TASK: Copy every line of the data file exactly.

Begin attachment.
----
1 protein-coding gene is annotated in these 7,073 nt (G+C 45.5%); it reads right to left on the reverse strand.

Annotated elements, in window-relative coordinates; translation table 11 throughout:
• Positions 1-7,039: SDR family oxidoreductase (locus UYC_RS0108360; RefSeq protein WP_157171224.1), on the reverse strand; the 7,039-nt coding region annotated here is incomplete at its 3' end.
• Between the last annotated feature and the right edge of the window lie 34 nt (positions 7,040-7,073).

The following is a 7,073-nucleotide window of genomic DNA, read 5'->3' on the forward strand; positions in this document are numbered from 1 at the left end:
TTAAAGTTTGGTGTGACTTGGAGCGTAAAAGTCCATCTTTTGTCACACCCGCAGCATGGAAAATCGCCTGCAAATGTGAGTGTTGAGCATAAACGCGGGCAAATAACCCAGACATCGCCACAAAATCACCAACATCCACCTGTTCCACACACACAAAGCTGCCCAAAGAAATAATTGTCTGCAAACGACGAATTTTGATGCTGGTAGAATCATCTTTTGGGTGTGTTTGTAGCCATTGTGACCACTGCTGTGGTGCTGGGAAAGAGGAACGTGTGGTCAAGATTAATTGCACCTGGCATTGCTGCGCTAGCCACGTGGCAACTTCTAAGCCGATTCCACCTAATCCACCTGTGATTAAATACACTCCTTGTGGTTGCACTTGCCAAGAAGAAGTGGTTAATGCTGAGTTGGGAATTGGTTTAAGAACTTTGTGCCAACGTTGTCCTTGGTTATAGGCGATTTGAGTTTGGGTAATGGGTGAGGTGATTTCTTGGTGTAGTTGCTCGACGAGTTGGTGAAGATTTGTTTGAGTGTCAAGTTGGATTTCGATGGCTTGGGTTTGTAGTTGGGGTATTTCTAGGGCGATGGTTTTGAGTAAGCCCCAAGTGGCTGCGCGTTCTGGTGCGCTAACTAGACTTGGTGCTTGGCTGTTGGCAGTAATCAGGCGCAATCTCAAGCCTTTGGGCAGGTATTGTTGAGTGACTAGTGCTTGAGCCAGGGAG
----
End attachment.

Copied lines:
1 protein-coding gene is annotated in these 7,073 nt (G+C 45.5%); it reads right to left on the reverse strand.

Annotated elements, in window-relative coordinates; translation table 11 throughout:
• Positions 1-7,039: SDR family oxidoreductase (locus UYC_RS0108360; RefSeq protein WP_157171224.1), on the reverse strand; the 7,039-nt coding region annotated here is incomplete at its 3' end.
• Between the last annotated feature and the right edge of the window lie 34 nt (positions 7,040-7,073).

The following is a 7,073-nucleotide window of genomic DNA, read 5'->3' on the forward strand; positions in this document are numbered from 1 at the left end:
TTAAAGTTTGGTGTGACTTGGAGCGTAAAAGTCCATCTTTTGTCACACCCGCAGCATGGAAAATCGCCTGCAAATGTGAGTGTTGAGCATAAACGCGGGCAAATAACCCAGACATCGCCACAAAATCACCAACATCCACCTGTTCCACACACACAAAGCTGCCCAAAGAAATAATTGTCTGCAAACGACGAATTTTGATGCTGGTAGAATCATCTTTTGGGTGTGTTTGTAGCCATTGTGACCACTGCTGTGGTGCTGGGAAAGAGGAACGTGTGGTCAAGATTAATTGCACCTGGCATTGCTGCGCTAGCCACGTGGCAACTTCTAAGCCGATTCCACCTAATCCACCTGTGATTAAATACACTCCTTGTGGTTGCACTTGCCAAGAAGAAGTGGTTAATGCTGAGTTGGGAATTGGTTTAAGAACTTTGTGCCAACGTTGTCCTTGGTTATAGGCGATTTGAGTTTGGGTAATGGGTGAGGTGATTTCTTGGTGTAGTTGCTCGACGAGTTGGTGAAGATTTGTTTGAGTGTCAAGTTGGATTTCGATGGCTTGGGTTTGTAGTTGGGGTATTTCTAGGGCGATGGTTTTGAGTAAGCCCCAAGTGGCTGCGCGTTCTGGTGCGCTAACTAGACTTGGTGCTTGGCTGTTGGCAGTAATCAGGCGCAATCTCAAGCCTTTGGGCAGGTATTGTTGAGTGACTAGTGCTTGAGCCAGGGAG